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I have a Merida Duke 650 hardtail mountain bike.

The issue with my bike is the chain continuously keeps coming out of gear while I am going down hill on bumpy surfaces.

Is this happening because my rear derailleur is too soft?

Is there a quick fix or trick to avoid this from happening?

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    Are you pedaling at the time or is the chain just bouncing out of gear on its own? – Glenn Stevens Oct 6 '15 at 2:47
  • While down hill ride; no pedaling. – 10K35H 5H4KY4 Oct 6 '15 at 2:48
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    The chain drops off where? On the front or rear? To the left or right? – John Zwinck Oct 6 '15 at 2:57
  • At Front and mostly yo left, but some thing right also – 10K35H 5H4KY4 Oct 6 '15 at 3:02
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    Have you noticed any chainslap ( the chain hitting the chain stay) before this happens? My first thought is maybe your chain is slightly too long and the rear de derailleur cannot keep it under enough tension from falling off. – Glenn Stevens Oct 6 '15 at 3:07
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You need to measure your chain for stretch, it may be too stretched and no longer meshing with the gears properly. There are tools for this or you can do it with a ruler--one foot of ruler should exactly match the distance between pins on the chain; if the pins are not lining up with the marks on the ruler it may be time to replace. If you do replace the chain, cut the new one to length according to instructions rather than according to the old chain length, in case it was too long.

Check your high and low limit screws on your front derailleur--perhaps they are set too far apart.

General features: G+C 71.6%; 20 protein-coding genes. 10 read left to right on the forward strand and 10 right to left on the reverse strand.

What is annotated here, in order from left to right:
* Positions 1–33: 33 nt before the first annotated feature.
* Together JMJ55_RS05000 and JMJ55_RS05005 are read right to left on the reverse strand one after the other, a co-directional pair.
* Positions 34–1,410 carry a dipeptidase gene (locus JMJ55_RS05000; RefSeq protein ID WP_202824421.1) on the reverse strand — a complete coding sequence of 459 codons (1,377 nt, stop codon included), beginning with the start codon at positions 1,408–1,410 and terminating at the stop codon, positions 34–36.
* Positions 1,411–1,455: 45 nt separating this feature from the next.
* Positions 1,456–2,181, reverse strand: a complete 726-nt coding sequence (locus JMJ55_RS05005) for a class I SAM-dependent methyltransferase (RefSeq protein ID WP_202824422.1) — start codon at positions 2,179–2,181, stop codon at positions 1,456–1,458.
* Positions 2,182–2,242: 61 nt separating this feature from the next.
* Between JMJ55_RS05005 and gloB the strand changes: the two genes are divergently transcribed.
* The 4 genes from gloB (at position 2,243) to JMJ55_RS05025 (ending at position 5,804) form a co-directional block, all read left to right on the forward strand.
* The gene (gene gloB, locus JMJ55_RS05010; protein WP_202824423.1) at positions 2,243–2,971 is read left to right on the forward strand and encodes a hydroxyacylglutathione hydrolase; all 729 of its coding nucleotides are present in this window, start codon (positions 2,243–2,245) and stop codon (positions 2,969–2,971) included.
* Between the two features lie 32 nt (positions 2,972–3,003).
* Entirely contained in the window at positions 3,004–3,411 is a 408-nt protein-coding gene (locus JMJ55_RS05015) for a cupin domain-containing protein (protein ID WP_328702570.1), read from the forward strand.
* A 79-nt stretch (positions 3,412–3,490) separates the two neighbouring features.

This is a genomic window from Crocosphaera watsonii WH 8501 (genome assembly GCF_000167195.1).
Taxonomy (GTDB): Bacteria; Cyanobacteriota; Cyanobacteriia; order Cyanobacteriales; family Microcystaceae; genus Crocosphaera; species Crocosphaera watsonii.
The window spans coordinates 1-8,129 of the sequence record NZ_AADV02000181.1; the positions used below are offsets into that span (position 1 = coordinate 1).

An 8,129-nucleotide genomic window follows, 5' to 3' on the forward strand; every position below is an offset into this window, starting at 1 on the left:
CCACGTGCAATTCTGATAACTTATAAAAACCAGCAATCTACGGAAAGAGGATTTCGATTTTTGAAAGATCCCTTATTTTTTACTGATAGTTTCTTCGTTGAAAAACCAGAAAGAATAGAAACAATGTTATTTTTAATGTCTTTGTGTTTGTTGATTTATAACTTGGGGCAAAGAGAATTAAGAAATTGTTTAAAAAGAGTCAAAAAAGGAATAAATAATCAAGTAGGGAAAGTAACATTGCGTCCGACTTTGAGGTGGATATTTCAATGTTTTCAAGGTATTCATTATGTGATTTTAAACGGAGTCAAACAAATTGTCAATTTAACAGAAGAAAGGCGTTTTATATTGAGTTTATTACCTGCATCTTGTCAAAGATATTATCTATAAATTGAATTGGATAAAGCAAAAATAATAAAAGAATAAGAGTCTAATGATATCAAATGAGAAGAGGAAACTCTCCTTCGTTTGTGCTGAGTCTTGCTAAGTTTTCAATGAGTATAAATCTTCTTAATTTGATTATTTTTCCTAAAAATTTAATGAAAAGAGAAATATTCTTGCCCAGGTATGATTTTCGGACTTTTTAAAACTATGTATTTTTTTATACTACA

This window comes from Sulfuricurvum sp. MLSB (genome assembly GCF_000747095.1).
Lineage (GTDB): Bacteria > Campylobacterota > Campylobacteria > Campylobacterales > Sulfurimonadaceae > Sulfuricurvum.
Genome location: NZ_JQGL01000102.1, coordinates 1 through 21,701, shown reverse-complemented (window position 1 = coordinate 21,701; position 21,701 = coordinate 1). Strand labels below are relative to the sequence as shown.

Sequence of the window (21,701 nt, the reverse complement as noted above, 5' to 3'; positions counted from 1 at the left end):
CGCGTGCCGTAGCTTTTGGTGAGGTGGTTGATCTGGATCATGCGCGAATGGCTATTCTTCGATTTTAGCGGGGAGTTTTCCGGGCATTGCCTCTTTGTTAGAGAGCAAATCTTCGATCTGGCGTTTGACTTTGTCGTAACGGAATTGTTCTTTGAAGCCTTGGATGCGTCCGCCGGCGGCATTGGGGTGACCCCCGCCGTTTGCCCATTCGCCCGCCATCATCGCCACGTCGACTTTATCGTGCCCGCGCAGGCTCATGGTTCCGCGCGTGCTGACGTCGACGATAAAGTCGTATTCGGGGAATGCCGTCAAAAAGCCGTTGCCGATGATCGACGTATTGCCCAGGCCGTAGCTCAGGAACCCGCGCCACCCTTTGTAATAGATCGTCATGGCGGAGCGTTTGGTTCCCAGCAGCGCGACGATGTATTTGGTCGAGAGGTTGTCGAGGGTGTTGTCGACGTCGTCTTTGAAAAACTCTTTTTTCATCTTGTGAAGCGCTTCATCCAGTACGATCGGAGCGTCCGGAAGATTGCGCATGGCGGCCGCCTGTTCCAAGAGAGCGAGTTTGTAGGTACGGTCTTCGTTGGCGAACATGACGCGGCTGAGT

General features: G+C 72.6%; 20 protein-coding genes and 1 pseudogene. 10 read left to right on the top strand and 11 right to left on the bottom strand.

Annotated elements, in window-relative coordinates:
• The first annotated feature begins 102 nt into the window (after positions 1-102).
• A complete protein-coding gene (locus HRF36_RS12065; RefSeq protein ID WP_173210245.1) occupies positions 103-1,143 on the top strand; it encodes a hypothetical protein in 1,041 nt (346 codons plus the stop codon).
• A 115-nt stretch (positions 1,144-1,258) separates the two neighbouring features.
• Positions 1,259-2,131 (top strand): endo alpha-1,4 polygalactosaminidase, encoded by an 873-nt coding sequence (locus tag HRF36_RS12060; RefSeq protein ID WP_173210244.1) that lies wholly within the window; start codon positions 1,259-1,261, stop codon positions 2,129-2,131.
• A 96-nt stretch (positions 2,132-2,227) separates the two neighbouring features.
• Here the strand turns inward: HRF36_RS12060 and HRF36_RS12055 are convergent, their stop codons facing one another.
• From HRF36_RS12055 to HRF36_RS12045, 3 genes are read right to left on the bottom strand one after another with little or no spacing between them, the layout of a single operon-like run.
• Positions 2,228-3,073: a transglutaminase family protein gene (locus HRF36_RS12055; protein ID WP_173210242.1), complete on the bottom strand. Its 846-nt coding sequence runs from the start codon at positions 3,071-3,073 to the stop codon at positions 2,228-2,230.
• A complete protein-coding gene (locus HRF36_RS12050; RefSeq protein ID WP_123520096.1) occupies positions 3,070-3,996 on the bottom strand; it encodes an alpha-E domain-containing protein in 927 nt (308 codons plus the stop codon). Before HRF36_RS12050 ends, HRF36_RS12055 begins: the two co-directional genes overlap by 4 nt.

Also try tightening the "B" screw of your rear derailleur to put a bit more tension on the chain. The "B" screw is underneath the derailleur hanger and can be screwed in from the rear of the bike.

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    This is interesting... Will all chains line up with a ruler, or do you just know this based on the brand of bike the OP has? – JPhi1618 Oct 6 '15 at 13:47
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    All standard bicycle chains have 1/2" pitch (the distance between the centres of two adjacent rollers). So, 24 half-links should always measure exactly one foot, and all feasible amounts of chain wear will leave this off by less than a whole link. IIRC 1/16th of an inch over one foot is the threshold for replacing a chain (and 1/8th is the threshold for replacing the chain and sprockets). – Useless Oct 6 '15 at 14:36
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There is no easy and free solution for this, since your bike is not meant to be going downhill.

The best thing you can do is go downhill using the largest front chainring and a pretty large rear cog (but not the largest). This will ensure a pretty good rear derailleur tension which will most probably prevent the chain fall.

If you are willing to spend money on this you could convert to 1x10 or 1x11 (after making sure that the gearing will be good for your rides) and use a narrow wide chainring and a derailleur with a clutch mechanism.

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  • "your bike is not meant to be going downhill." is this specific to this model of bike, or hardtails in general? If hardtails in general, how did people manage going downhill prior to rear shocks? – Adam Davis Oct 6 '15 at 12:13
  • @AdamDavis my comment was specific to all XC hardtails like the one that the OP has It's a very nice bike but it's not meant to go downhill. One can of course do downhill on it, but it'll be problematic (dangerous, unsafe, not fun). Regarding the chain problem, it'll throw the chain any time, because it's not designed to protect for that. Have a look at the drivetrain of a real downhill bike that will throw the chain only when huge rocks smash something really hard underneath the bike (i.e, it'll never throw the chain): santacruzbicycles.com/files/frame-thumbs/v10cc_profile.jpg – cherouvim Oct 6 '15 at 12:19
  • @AdamDavis: There are downhill specific hardtails (for aggressive riding) that apart from the different geometry, sport a downhill specific drivetrain, with a bashring, chain device, cluch derailleur and narrow wide chainring. e.g: ep1.pinkbike.org/p4pb10007781/p4pb10007781.jpg – cherouvim Oct 6 '15 at 12:21
  • @cherouvim - so XC courses have no downhill sections, only uphill? – Rider_X Oct 6 '15 at 13:04
  • @Rider_X: They do. OP mentions "while I am going down hill on bumpy surfaces" and this is where his setup is problematic. Modern XC race bikes are on 1X11 as far as I know. – cherouvim Oct 6 '15 at 13:27

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